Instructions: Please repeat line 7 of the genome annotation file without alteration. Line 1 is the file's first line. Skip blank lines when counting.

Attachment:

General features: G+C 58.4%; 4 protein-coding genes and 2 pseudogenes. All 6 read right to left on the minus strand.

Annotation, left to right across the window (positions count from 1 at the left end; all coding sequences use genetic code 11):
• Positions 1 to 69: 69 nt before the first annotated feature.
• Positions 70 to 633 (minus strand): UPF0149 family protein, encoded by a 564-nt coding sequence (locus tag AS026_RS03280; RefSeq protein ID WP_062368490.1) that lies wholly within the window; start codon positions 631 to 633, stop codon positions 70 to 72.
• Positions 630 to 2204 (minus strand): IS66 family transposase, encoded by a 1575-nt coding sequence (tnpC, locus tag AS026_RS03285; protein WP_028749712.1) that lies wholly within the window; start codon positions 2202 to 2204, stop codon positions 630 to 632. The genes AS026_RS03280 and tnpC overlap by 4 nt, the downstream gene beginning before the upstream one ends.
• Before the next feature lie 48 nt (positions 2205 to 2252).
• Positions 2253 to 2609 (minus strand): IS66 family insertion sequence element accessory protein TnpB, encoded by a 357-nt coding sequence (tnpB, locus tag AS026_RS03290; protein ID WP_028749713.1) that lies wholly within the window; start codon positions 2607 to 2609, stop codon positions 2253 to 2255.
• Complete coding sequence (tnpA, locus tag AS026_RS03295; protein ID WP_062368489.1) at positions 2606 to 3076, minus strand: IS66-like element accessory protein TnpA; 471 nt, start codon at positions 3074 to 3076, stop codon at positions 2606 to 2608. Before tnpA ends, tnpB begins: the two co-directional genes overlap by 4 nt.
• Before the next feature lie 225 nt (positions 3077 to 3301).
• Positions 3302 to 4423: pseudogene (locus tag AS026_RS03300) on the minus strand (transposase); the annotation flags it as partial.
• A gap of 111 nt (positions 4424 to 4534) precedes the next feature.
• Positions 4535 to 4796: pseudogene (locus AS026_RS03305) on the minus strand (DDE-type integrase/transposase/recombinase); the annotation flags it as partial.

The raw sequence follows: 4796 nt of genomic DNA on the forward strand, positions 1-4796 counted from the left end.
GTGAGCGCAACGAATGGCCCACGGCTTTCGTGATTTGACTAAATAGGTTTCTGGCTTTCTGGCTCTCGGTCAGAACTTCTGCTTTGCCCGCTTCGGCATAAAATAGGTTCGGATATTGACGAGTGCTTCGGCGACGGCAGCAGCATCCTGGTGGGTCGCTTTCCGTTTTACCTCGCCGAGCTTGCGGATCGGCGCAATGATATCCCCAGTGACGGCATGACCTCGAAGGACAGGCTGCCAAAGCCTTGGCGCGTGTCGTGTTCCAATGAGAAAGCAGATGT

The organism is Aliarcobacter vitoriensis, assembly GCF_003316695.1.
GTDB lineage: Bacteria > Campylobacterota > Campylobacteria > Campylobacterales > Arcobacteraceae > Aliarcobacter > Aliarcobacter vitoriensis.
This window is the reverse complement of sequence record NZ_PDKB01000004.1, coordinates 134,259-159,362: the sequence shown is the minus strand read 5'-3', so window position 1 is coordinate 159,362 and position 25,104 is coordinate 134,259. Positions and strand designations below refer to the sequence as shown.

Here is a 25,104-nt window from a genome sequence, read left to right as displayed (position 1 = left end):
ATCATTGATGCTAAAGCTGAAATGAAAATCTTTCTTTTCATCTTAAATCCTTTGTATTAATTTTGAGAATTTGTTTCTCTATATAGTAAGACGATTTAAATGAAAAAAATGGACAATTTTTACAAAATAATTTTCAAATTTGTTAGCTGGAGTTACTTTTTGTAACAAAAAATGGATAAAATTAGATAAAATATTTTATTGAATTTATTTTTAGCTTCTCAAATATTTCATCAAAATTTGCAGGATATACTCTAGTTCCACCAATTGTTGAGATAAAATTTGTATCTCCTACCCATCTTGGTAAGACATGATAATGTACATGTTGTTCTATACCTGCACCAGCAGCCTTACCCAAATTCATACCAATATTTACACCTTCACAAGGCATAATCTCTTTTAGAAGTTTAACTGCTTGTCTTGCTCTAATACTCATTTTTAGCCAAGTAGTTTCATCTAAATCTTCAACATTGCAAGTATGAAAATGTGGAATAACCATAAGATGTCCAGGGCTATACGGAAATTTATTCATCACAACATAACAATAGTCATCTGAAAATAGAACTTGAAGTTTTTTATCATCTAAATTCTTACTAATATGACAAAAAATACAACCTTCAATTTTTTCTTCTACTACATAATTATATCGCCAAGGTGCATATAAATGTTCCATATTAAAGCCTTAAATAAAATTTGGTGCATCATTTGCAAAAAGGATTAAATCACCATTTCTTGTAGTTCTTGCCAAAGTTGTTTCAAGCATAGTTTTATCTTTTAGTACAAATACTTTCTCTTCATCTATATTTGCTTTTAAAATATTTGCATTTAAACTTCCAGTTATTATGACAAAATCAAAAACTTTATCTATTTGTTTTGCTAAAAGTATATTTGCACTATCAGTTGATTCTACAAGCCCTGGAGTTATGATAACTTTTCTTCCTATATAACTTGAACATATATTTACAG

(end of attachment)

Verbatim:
• Positions 2253 to 2609 (minus strand): IS66 family insertion sequence element accessory protein TnpB, encoded by a 357-nt coding sequence (tnpB, locus tag AS026_RS03290; protein ID WP_028749713.1) that lies wholly within the window; start codon positions 2607 to 2609, stop codon positions 2253 to 2255.